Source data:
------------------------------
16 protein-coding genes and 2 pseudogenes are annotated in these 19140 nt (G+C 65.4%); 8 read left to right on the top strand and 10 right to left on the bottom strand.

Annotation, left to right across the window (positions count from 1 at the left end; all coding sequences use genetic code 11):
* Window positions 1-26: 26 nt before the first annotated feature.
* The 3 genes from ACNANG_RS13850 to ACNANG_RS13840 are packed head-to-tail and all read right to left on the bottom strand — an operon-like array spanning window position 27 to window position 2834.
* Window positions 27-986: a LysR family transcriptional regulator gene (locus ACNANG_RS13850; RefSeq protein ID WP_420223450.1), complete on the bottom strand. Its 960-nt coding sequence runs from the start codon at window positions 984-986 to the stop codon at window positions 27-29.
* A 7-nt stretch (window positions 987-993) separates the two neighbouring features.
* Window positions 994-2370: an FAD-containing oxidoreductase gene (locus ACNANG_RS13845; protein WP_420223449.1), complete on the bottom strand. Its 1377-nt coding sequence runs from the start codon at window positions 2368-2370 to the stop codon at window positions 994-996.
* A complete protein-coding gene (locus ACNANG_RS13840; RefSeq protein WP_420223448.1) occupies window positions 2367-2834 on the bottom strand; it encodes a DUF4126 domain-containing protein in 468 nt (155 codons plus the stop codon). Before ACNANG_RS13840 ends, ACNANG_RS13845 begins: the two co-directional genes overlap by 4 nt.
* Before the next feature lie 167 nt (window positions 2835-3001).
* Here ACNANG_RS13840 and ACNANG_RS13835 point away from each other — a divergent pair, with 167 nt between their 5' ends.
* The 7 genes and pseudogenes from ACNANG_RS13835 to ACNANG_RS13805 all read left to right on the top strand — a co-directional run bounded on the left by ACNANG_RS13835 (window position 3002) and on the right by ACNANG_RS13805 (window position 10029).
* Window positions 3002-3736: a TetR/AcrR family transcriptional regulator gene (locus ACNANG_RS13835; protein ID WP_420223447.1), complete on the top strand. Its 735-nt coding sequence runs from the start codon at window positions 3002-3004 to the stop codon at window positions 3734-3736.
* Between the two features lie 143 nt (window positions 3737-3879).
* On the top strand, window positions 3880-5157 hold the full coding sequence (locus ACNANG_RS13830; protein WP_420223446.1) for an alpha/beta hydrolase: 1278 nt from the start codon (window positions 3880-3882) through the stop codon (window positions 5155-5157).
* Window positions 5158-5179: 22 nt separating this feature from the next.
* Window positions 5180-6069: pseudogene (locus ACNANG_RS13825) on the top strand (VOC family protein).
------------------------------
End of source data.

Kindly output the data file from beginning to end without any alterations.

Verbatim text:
16 protein-coding genes and 2 pseudogenes are annotated in these 19140 nt (G+C 65.4%); 8 read left to right on the top strand and 10 right to left on the bottom strand.

Annotation, left to right across the window (positions count from 1 at the left end; all coding sequences use genetic code 11):
* Window positions 1-26: 26 nt before the first annotated feature.
* The 3 genes from ACNANG_RS13850 to ACNANG_RS13840 are packed head-to-tail and all read right to left on the bottom strand — an operon-like array spanning window position 27 to window position 2834.
* Window positions 27-986: a LysR family transcriptional regulator gene (locus ACNANG_RS13850; RefSeq protein ID WP_420223450.1), complete on the bottom strand. Its 960-nt coding sequence runs from the start codon at window positions 984-986 to the stop codon at window positions 27-29.
* A 7-nt stretch (window positions 987-993) separates the two neighbouring features.
* Window positions 994-2370: an FAD-containing oxidoreductase gene (locus ACNANG_RS13845; protein WP_420223449.1), complete on the bottom strand. Its 1377-nt coding sequence runs from the start codon at window positions 2368-2370 to the stop codon at window positions 994-996.
* A complete protein-coding gene (locus ACNANG_RS13840; RefSeq protein WP_420223448.1) occupies window positions 2367-2834 on the bottom strand; it encodes a DUF4126 domain-containing protein in 468 nt (155 codons plus the stop codon). Before ACNANG_RS13840 ends, ACNANG_RS13845 begins: the two co-directional genes overlap by 4 nt.
* Before the next feature lie 167 nt (window positions 2835-3001).
* Here ACNANG_RS13840 and ACNANG_RS13835 point away from each other — a divergent pair, with 167 nt between their 5' ends.
* The 7 genes and pseudogenes from ACNANG_RS13835 to ACNANG_RS13805 all read left to right on the top strand — a co-directional run bounded on the left by ACNANG_RS13835 (window position 3002) and on the right by ACNANG_RS13805 (window position 10029).
* Window positions 3002-3736: a TetR/AcrR family transcriptional regulator gene (locus ACNANG_RS13835; protein ID WP_420223447.1), complete on the top strand. Its 735-nt coding sequence runs from the start codon at window positions 3002-3004 to the stop codon at window positions 3734-3736.
* Between the two features lie 143 nt (window positions 3737-3879).
* On the top strand, window positions 3880-5157 hold the full coding sequence (locus ACNANG_RS13830; protein WP_420223446.1) for an alpha/beta hydrolase: 1278 nt from the start codon (window positions 3880-3882) through the stop codon (window positions 5155-5157).
* Window positions 5158-5179: 22 nt separating this feature from the next.
* Window positions 5180-6069: pseudogene (locus ACNANG_RS13825) on the top strand (VOC family protein).